3. physicians when discussing professional matters with their patients;

4. matters of public interest, which includes non-malicious criticism of public officials;

5. statements made in the military about military personnel;

6. statements made in response to a business inquiry (such as a reference about a former


7. statements made in the protection of a property interest;

8. transmissions of telephone and telegraph companies;

9. statements made in the course of political campaigns; and

10. artistic or literary criticism.

(Wright and Fitzgerald, Connecticut Law of Torts, 157)

Connecticut also provides statutory protection for owners and employees of television and radio stations. They are protected from liability for any damages from a defamatory statement uttered over its facilities “by or on behalf of a candidate for public office or by any other person” (CGS 52-239). The statute does not protect someone who participates in the broadcast of the defamatory statement willfully, knowingly, and with intent to defame.


Defamation also has a constitutional aspect. The first amendment free speech clause protects the national interest in “uninhibited, robust, and wide-open” debate on public issues (New York Times v. Sullivan, 376 U.S. 254, 270 (1964)). A higher level of fault is required when speech involves a public official or public figure. A defamatory statement against a public official must be made with “actual malice” for a plaintiff to recover. “Actual malice” means that the statements were made with knowledge of their falsity or reckless disregard for their falsity. The defendant must have entertained serious doubts as to the truth of the statement. This standard applies to comments relating to public officials in the performance of their duties and official conduct (Kelley v. Bonney, 221 Conn. 549 (1992)).

The U.S. Supreme Court has defined a public official as someone with a “position in government that has such apparent importance that the public has an independent interest in the qualifications and performance of the person who holds it, beyond the general interest in the qualifications and performance of all governmental employees” (Rosenblatt v. Baer, 353 U.S. 75, 86 (1966)). The Connecticut Supreme Court has ruled that a police officer is a public official because the position “has great potential for social harm and thus invites independent interest in the qualifications and performance of the person who holds the position” (Moriarty v. Lippe, 162 Conn. 371, 378 (1972)).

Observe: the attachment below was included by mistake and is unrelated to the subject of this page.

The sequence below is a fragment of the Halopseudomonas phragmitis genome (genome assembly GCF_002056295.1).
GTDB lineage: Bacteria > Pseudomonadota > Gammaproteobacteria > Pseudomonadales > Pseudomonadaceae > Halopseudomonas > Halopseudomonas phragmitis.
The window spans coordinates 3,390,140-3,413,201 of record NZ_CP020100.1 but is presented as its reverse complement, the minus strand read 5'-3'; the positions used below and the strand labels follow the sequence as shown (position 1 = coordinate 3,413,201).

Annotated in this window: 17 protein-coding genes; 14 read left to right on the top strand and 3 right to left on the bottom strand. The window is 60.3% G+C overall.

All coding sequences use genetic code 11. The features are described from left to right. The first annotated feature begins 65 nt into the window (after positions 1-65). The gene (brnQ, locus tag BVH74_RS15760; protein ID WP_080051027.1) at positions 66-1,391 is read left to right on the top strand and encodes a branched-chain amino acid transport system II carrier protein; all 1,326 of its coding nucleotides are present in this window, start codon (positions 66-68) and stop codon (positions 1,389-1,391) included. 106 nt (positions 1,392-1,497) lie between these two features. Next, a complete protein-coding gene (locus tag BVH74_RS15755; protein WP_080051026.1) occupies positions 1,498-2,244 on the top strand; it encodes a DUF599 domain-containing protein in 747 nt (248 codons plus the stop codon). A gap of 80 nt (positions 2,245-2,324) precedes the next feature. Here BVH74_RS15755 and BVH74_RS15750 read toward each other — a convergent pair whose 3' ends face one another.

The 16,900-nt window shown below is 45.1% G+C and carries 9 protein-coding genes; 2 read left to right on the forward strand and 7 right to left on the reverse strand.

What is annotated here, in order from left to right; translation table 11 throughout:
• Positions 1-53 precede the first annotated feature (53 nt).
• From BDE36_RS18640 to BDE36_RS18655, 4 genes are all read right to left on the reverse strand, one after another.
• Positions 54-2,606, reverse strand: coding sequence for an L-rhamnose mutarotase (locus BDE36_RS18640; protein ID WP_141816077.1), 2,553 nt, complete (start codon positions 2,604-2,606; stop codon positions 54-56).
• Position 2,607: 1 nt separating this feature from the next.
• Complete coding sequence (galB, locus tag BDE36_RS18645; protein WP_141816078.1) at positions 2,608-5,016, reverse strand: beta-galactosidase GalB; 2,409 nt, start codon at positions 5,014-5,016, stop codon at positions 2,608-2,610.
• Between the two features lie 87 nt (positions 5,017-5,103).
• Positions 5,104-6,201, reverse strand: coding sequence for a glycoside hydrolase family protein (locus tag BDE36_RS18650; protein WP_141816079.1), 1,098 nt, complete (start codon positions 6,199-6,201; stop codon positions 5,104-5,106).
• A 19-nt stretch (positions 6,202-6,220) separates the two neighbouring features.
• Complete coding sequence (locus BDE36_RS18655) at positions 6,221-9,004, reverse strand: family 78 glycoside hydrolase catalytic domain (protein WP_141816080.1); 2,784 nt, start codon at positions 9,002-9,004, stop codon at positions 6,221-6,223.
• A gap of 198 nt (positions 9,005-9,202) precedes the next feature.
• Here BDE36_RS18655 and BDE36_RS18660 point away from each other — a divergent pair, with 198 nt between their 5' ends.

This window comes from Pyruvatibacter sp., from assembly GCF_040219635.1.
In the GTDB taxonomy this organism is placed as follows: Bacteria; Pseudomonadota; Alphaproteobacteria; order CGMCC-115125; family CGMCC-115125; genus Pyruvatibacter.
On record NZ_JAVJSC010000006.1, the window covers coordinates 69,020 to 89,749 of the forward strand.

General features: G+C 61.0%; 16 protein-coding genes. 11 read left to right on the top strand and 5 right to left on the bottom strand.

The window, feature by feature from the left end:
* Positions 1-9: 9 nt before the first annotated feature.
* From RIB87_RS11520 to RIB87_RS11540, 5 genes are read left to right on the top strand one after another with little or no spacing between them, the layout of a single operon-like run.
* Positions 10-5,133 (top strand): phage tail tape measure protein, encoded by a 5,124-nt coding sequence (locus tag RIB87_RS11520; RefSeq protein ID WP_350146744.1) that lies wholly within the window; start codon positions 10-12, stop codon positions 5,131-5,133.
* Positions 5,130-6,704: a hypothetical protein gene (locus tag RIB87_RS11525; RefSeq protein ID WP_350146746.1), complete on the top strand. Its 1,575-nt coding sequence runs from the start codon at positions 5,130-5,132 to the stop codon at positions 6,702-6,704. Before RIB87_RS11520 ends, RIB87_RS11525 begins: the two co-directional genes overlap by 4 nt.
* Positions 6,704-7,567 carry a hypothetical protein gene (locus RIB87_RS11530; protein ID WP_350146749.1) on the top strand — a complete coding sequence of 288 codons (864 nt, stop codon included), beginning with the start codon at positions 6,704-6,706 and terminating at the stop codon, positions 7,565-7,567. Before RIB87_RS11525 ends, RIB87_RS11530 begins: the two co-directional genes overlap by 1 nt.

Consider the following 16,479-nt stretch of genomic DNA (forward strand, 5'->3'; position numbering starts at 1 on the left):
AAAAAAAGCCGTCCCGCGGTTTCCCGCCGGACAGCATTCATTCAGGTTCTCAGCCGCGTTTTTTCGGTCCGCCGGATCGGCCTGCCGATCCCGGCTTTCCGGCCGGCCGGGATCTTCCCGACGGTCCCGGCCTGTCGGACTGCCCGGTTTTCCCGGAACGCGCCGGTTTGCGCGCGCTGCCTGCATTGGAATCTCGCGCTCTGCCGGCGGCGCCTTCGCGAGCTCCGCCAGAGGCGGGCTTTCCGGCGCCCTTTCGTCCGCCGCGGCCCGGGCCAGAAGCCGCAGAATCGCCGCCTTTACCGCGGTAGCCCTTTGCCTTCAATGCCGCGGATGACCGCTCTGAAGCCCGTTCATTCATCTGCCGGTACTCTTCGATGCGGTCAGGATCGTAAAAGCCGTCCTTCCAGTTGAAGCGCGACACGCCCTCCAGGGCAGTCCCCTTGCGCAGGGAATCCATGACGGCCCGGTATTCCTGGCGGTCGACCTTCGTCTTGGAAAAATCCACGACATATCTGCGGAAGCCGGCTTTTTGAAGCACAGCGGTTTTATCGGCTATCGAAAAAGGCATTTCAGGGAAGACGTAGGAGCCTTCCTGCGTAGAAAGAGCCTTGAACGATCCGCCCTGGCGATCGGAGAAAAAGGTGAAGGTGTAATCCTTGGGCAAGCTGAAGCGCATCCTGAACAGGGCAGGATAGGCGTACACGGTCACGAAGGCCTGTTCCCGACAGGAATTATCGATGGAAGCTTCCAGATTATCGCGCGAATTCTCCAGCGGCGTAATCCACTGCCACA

The plaintiff in a case of slander must allege and prove monetary losses such as lost profits, lost good will, or other adverse business losses. But when slander per se is involved, the plaintiff may recover compensation for injuries that are the natural and probable result of the communication without pleading or proving them because there is a presumed injury. It is sufficient to show general, non-pecuniary damage such as embarrassment, humiliation, or loss of reputation. Proving actual malice can also entitle a plaintiff to punitive damages (Pope, Connecticut Actions and Remedies).


False allegations that are the subject of a civil or criminal law suit may subject the accuser to a civil action for damages. A person who commences and prosecutes a civil action without probable cause is liable for double or treble damages. If the action lacks probable cause, the other person will receive double damages; if the action is also malicious and brought with the intent to vex and trouble, the other person will receive treble damages (CGS 52-568). A person lacks probable cause if he lacks a reasonable, good faith belief in the facts alleged and the validity of the claim asserted. Malice is acting with an improper purpose, which is a purpose other than to secure the proper adjudication of the claim (DeLaurentis v. City of New Haven, 220 Conn. 225 (1991)). The prior civil action may also be an administrative action (DeLaurentis).

Malicious prosecution involves a charge in a criminal trial that was without probable cause on which the accused is acquitted or discharged. The person must have initiated the proceeding by directing, requesting, or pressuring the prosecutor and this activity is the determining factor in the decision to commence the prosecution. Malice is implied by the lack of probable cause. A public prosecutor is absolutely privileged for public policy reasons.